Tuesday, October 30, 2012
REVIEW: Witches on the Road Tonight, by Sheri Holman
Winner of the 2011 Shirley Jackson Award for Best Novel, Witches on the Road Tonight is a great Halloweeny read. The book follows the fortunes of three members of an Appalachian family- matriarch Cora Alley, her son Eddie, and his daughter Wallis. The narrative bounces back and forth through time and shifts perspectives as well, but the story is clear and easy to follow nonetheless. The book opens in 1940., Photographer Sonia and mapmaker Tucker are documenting an area known as Panther Gap, for the WPA. Sonia is a documentarian who has traveled the world and Tucker is about to be drafted into World War 2. They hit young Eddie with their car and take him back to his house, remote in the woods. They are alone, but not for long; Cora comes home and invites them to stay the night. Neither traveler is ever heard from again.
In the present-day, Eddie, now older and retired from a career hosting the horror movie of the week, is sick with cancer and about to commit suicide. His sections are long, rambling letters to his daughter, a successful but very troubled television star herself. For her part, Wallis recounts the story of her family and particularly the story of Jasper, her foster brother, an orphan who idolized Eddie. His death is another mystery, another enigma that may or may not be solved.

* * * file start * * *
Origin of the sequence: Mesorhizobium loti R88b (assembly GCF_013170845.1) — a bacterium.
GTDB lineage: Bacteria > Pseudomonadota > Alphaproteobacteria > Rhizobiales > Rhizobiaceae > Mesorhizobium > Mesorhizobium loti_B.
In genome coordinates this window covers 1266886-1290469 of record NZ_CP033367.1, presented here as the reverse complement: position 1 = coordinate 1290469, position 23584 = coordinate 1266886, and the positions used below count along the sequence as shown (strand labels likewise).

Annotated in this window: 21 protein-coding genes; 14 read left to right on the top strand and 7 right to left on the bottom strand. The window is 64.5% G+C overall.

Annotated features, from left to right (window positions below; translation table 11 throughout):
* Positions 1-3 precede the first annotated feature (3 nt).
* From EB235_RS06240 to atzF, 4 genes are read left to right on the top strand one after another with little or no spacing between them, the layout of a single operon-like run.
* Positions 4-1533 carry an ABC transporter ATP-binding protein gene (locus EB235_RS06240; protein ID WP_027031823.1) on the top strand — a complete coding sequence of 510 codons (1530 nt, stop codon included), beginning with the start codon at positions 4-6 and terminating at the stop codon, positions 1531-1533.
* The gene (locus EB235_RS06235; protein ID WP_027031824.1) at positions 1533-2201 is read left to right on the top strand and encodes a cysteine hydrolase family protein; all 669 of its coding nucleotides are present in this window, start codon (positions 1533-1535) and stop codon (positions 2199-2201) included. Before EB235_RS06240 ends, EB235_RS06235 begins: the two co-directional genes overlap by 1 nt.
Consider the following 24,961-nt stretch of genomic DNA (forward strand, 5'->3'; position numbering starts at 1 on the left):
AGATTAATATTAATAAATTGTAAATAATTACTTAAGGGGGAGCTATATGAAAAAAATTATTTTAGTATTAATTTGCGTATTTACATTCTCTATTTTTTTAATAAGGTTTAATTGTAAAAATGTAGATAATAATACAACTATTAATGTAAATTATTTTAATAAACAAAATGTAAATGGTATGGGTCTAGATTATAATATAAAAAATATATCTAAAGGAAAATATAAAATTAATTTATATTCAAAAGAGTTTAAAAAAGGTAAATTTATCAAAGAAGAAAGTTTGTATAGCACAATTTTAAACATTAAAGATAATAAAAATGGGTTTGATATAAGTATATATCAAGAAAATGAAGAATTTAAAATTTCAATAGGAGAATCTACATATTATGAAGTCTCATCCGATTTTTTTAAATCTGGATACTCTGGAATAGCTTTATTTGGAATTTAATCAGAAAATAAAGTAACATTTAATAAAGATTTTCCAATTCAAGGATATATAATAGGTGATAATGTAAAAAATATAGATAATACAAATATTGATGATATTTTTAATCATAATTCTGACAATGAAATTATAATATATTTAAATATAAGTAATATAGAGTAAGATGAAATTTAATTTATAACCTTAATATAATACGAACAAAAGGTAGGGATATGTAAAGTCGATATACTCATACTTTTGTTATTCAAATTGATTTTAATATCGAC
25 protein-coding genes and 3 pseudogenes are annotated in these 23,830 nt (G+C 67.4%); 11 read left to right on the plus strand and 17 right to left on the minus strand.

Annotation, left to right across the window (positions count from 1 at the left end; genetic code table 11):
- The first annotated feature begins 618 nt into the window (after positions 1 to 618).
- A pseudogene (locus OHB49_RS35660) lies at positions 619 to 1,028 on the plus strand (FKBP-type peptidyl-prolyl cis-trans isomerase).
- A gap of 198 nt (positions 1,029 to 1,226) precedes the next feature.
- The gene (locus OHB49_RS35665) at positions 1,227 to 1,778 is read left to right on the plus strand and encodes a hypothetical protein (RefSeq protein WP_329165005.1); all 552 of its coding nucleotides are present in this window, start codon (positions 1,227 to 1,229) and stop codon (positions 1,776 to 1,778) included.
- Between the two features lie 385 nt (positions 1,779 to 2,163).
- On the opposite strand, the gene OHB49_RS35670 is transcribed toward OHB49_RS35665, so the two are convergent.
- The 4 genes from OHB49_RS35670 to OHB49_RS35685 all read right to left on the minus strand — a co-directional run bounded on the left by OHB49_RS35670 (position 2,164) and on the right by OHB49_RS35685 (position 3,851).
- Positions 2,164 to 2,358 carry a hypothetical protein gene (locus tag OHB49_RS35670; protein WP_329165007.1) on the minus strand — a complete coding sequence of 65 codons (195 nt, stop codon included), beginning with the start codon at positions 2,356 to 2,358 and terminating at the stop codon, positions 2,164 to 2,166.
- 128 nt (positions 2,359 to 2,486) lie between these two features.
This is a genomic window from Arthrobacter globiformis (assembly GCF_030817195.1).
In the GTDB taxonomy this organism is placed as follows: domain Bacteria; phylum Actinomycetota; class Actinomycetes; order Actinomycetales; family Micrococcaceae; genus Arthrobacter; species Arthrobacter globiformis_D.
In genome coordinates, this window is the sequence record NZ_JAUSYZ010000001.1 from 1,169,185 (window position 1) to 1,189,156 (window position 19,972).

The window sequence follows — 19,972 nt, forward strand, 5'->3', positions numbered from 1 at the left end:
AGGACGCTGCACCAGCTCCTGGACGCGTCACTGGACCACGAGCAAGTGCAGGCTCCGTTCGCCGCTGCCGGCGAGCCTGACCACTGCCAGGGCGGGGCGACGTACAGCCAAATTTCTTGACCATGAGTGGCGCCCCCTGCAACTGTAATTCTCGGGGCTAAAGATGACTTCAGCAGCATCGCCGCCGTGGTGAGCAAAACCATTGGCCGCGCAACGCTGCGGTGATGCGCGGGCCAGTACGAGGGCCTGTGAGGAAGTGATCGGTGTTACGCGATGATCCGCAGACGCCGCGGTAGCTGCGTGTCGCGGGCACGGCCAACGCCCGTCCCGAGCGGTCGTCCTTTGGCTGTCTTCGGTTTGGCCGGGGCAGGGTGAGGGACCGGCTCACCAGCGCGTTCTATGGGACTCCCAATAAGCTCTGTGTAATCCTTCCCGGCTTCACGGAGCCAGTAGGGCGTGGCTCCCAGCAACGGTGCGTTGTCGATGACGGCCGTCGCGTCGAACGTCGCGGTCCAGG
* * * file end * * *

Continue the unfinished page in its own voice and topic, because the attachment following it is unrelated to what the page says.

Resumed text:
My favorite parts of the book were those taking place in the past, in the thick woods of Panther Gap, dense and rich with atmosphere and the supernatural. Gruesome, strange rumors abound in the backwoods town after Tucker and Sonia disappear, and their disappearance continues to haunt Eddie and his wife, the patrician Ann. As Jasper comes into their lives, Wallis grows in resentment and jealousy, and begins to feel her grandmother's influence on her grow stronger.
Holman has crafted an engrossing novel of love, death and suspense; she's able to convey a lot of information through inference and suggestion, leaving lots of room for her vivid descriptions to stretch their lovely legs. I really enjoyed her writing above all else in this thicket of a novel. She creates as much out of a grimy New York backlot on a cold night as she does with the woods of Appalachia, and she colors her characters' emotional lives just as richly. I would recommend Witches on the Road Tonight for people who are not habitual horror readers but who would nonetheless like something enjoyable, suspenseful and just a little bit creepy.
FTC Disclosure: I did not receive this book for review.